Area lakes begin to freeze but Rainy River remains open
The lakes in the Bemidji area have finally cooled to 40 degrees and are starting to freeze. Anglers may still be able to find some locations where they can get a boat in the water but most anglers have given up on open-water fishing for the seaso...
The lakes in the Bemidji area have finally cooled to 40 degrees and are starting to freeze.
Anglers may still be able to find some locations where they can get a boat in the water but most anglers have given up on open-water fishing for the season and are waiting for the ice fishing season to begin.
The Rainy River is one of the last places in northern Minnesota where anglers are able to fish out of their boats in the fall. It is also one of the first places in the spring where anglers can fish open water because of the current.
The Rainy River has been good for walleyes this fall. Huge schools of emerald shiners from Lake of the Woods make a feeding migration into the Rainy River late in the season and thousands of walleyes follow them up the river.
The concentration of emerald shiners in the Rainy River in the fall allows local bait dealers and resorts to trap enough minnows to supply ice anglers on Lake of the Woods all winter long.
The migrating walleyes will stay in the Rainy River as long as the shiners are there, which is usually until after Lake of the Woods freezes, before moving back into Lake of the Woods.
Water temperatures can cool beyond 40 degrees in rivers during the winter, so most fish prefer to stay in the lakes where water temperatures are several degrees warmer.
Anglers fishing the Rainy River in the fall usually anchor along the river channel near deeper water and wait for feeding walleyes to move past their anchored positions.
Many anglers consider fishing the Rainy River late in the season to be like ice fishing from a boat. Anglers will wear their warmest winter gear and even use portable heaters in the boats to make things as comfortable as possible.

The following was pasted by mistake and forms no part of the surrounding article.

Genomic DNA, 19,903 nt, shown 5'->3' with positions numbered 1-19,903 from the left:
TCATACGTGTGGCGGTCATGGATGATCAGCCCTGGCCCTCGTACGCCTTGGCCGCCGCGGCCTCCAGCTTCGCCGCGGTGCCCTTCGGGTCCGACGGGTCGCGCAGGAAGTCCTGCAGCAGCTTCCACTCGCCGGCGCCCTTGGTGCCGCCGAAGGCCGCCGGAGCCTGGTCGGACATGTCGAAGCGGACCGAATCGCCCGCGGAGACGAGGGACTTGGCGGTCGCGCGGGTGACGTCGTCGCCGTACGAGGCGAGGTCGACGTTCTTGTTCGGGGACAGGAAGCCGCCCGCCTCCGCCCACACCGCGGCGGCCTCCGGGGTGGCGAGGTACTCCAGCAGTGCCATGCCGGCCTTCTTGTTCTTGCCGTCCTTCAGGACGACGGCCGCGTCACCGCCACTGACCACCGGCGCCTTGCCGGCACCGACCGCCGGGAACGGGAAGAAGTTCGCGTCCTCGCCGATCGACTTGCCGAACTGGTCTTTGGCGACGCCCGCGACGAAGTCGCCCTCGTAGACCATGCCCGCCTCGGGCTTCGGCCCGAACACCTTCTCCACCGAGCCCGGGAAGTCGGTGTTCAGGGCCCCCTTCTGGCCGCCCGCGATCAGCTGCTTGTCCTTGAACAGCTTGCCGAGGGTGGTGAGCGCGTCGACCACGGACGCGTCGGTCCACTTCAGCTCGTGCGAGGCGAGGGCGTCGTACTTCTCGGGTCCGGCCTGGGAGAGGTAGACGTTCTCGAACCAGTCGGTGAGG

The most productive presentations are very similar to ice fishing. Many anglers use a jig and minnow, which they work slowly or hold it still below the boat. Other anglers will use a dead stick and put their rod in a rod holder, set about a foot off the bottom.
Other ice fishing techniques will also work. Jigging spoons usually have to be the more narrow spoons instead of the wider flutter spoons because of the current.
The right spoon can make a big difference so anglers should experiment with different styles and colors, including spoons with rattles. Most anglers use a minnow head on the spoon to add some scent.
Jigging minnow lures can also be very good, with anglers needing to use heavy enough jigging minnows to stay vertical in the current. Some anglers have difficulty working a jigging minnow properly and are not comfortable fishing with something that does not have any bait.
Some anglers just rip-jig the jigging minnows and end up snagging fish because they are so aggressive. Anglers trying to make the fish eat a jigging minnow are usually more successful with little twitches and hops, followed by pauses of different lengths, rather than ripping and tearing the baits.
It can be helpful to look at what your presentation looks like in the water to try and develop a cadence that looks good and, hopefully, catches fish.
The rifle deer season in the Bemidji area has one more weekend remaining, with the season closing Sunday evening.
It should be a good last weekend for deer hunting with a little snow on the ground. Snow helps hunters track animals and see the most recent sign.
The white background with the snow also makes deer lose some of their natural camouflage and helps hunters see the darker colored animals against the lighter colored background in the woods.
Hunters are reminded they can now register their harvested deer both at the usual registrations stations and also online at the DNR website.
Paul A. Nelson runs the Bemidji Area Lakes Guide Service. He can be e-mailed at firstname.lastname@example.org .